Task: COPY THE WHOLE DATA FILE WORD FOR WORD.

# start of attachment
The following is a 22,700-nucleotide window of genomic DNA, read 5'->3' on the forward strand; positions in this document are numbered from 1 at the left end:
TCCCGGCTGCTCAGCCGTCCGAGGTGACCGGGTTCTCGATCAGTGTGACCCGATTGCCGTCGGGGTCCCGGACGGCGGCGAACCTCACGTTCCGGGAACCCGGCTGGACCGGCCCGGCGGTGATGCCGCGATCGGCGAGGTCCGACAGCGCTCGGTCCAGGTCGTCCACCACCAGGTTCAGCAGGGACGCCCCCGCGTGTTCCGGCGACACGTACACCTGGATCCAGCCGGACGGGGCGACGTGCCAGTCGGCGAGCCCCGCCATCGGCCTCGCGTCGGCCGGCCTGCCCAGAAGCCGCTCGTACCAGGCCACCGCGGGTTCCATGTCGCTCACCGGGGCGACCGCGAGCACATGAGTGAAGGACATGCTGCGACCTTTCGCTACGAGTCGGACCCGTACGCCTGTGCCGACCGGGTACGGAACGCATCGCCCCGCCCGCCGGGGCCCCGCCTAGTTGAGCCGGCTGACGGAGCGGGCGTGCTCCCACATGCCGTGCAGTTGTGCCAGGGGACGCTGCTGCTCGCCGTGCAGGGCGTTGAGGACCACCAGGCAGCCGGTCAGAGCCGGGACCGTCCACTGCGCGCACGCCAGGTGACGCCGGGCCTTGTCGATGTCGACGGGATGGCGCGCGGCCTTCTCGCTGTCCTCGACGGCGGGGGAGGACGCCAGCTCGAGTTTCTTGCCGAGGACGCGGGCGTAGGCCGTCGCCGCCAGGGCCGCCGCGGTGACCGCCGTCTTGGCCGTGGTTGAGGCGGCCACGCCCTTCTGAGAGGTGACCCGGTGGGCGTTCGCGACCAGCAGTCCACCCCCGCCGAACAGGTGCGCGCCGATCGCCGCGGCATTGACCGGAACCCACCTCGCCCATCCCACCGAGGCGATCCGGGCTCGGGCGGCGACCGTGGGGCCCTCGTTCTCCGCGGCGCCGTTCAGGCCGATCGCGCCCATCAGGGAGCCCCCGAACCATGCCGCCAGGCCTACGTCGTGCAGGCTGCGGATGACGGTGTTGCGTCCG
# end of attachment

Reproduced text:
The following is a 22,700-nucleotide window of genomic DNA, read 5'->3' on the forward strand; positions in this document are numbered from 1 at the left end:
TCCCGGCTGCTCAGCCGTCCGAGGTGACCGGGTTCTCGATCAGTGTGACCCGATTGCCGTCGGGGTCCCGGACGGCGGCGAACCTCACGTTCCGGGAACCCGGCTGGACCGGCCCGGCGGTGATGCCGCGATCGGCGAGGTCCGACAGCGCTCGGTCCAGGTCGTCCACCACCAGGTTCAGCAGGGACGCCCCCGCGTGTTCCGGCGACACGTACACCTGGATCCAGCCGGACGGGGCGACGTGCCAGTCGGCGAGCCCCGCCATCGGCCTCGCGTCGGCCGGCCTGCCCAGAAGCCGCTCGTACCAGGCCACCGCGGGTTCCATGTCGCTCACCGGGGCGACCGCGAGCACATGAGTGAAGGACATGCTGCGACCTTTCGCTACGAGTCGGACCCGTACGCCTGTGCCGACCGGGTACGGAACGCATCGCCCCGCCCGCCGGGGCCCCGCCTAGTTGAGCCGGCTGACGGAGCGGGCGTGCTCCCACATGCCGTGCAGTTGTGCCAGGGGACGCTGCTGCTCGCCGTGCAGGGCGTTGAGGACCACCAGGCAGCCGGTCAGAGCCGGGACCGTCCACTGCGCGCACGCCAGGTGACGCCGGGCCTTGTCGATGTCGACGGGATGGCGCGCGGCCTTCTCGCTGTCCTCGACGGCGGGGGAGGACGCCAGCTCGAGTTTCTTGCCGAGGACGCGGGCGTAGGCCGTCGCCGCCAGGGCCGCCGCGGTGACCGCCGTCTTGGCCGTGGTTGAGGCGGCCACGCCCTTCTGAGAGGTGACCCGGTGGGCGTTCGCGACCAGCAGTCCACCCCCGCCGAACAGGTGCGCGCCGATCGCCGCGGCATTGACCGGAACCCACCTCGCCCATCCCACCGAGGCGATCCGGGCTCGGGCGGCGACCGTGGGGCCCTCGTTCTCCGCGGCGCCGTTCAGGCCGATCGCGCCCATCAGGGAGCCCCCGAACCATGCCGCCAGGCCTACGTCGTGCAGGCTGCGGATGACGGTGTTGCGTCCG